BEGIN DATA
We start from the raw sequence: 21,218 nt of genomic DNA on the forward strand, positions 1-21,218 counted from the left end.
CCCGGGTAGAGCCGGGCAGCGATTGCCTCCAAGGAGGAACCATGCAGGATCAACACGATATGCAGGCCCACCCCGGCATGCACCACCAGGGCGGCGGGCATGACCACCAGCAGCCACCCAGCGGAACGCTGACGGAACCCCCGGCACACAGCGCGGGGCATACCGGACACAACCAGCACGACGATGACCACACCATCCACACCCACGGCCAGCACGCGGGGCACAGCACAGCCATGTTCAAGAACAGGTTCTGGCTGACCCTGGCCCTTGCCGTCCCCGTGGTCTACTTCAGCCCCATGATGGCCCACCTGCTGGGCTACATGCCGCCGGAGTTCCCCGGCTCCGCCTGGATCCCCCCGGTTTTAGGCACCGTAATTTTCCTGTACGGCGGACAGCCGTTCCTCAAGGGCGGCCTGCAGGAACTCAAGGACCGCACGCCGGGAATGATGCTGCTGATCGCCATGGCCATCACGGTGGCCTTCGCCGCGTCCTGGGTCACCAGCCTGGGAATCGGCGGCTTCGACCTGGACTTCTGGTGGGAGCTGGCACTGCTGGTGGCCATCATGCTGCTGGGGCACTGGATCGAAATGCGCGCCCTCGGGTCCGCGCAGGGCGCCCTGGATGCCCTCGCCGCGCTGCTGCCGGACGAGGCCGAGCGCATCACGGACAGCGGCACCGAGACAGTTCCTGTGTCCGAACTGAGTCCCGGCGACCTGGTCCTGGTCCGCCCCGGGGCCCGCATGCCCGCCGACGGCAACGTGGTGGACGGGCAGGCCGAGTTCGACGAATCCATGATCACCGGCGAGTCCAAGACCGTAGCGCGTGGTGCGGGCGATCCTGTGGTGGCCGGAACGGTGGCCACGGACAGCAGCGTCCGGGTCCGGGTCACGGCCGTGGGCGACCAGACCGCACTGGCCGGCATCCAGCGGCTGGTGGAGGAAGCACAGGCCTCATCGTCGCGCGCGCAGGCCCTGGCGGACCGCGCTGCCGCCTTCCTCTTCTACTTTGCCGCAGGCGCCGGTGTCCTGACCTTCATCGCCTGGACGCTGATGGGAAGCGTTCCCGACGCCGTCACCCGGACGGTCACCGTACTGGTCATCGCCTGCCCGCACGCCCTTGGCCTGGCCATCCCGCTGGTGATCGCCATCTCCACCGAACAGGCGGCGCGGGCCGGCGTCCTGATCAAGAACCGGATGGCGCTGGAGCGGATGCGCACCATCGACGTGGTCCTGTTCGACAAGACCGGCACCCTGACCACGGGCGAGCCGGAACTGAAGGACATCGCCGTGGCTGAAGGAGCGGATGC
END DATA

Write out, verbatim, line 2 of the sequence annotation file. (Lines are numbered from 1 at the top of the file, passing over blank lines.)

CCCGGGTAGAGCCGGGCAGCGATTGCCTCCAAGGAGGAACCATGCAGGATCAACACGATATGCAGGCCCACCCCGGCATGCACCACCAGGGCGGCGGGCATGACCACCAGCAGCCACCCAGCGGAACGCTGACGGAACCCCCGGCACACAGCGCGGGGCATACCGGACACAACCAGCACGACGATGACCACACCATCCACACCCACGGCCAGCACGCGGGGCACAGCACAGCCATGTTCAAGAACAGGTTCTGGCTGACCCTGGCCCTTGCCGTCCCCGTGGTCTACTTCAGCCCCATGATGGCCCACCTGCTGGGCTACATGCCGCCGGAGTTCCCCGGCTCCGCCTGGATCCCCCCGGTTTTAGGCACCGTAATTTTCCTGTACGGCGGACAGCCGTTCCTCAAGGGCGGCCTGCAGGAACTCAAGGACCGCACGCCGGGAATGATGCTGCTGATCGCCATGGCCATCACGGTGGCCTTCGCCGCGTCCTGGGTCACCAGCCTGGGAATCGGCGGCTTCGACCTGGACTTCTGGTGGGAGCTGGCACTGCTGGTGGCCATCATGCTGCTGGGGCACTGGATCGAAATGCGCGCCCTCGGGTCCGCGCAGGGCGCCCTGGATGCCCTCGCCGCGCTGCTGCCGGACGAGGCCGAGCGCATCACGGACAGCGGCACCGAGACAGTTCCTGTGTCCGAACTGAGTCCCGGCGACCTGGTCCTGGTCCGCCCCGGGGCCCGCATGCCCGCCGACGGCAACGTGGTGGACGGGCAGGCCGAGTTCGACGAATCCATGATCACCGGCGAGTCCAAGACCGTAGCGCGTGGTGCGGGCGATCCTGTGGTGGCCGGAACGGTGGCCACGGACAGCAGCGTCCGGGTCCGGGTCACGGCCGTGGGCGACCAGACCGCACTGGCCGGCATCCAGCGGCTGGTGGAGGAAGCACAGGCCTCATCGTCGCGCGCGCAGGCCCTGGCGGACCGCGCTGCCGCCTTCCTCTTCTACTTTGCCGCAGGCGCCGGTGTCCTGACCTTCATCGCCTGGACGCTGATGGGAAGCGTTCCCGACGCCGTCACCCGGACGGTCACCGTACTGGTCATCGCCTGCCCGCACGCCCTTGGCCTGGCCATCCCGCTGGTGATCGCCATCTCCACCGAACAGGCGGCGCGGGCCGGCGTCCTGATCAAGAACCGGATGGCGCTGGAGCGGATGCGCACCATCGACGTGGTCCTGTTCGACAAGACCGGCACCCTGACCACGGGCGAGCCGGAACTGAAGGACATCGCCGTGGCTGAAGGAGCGGATGC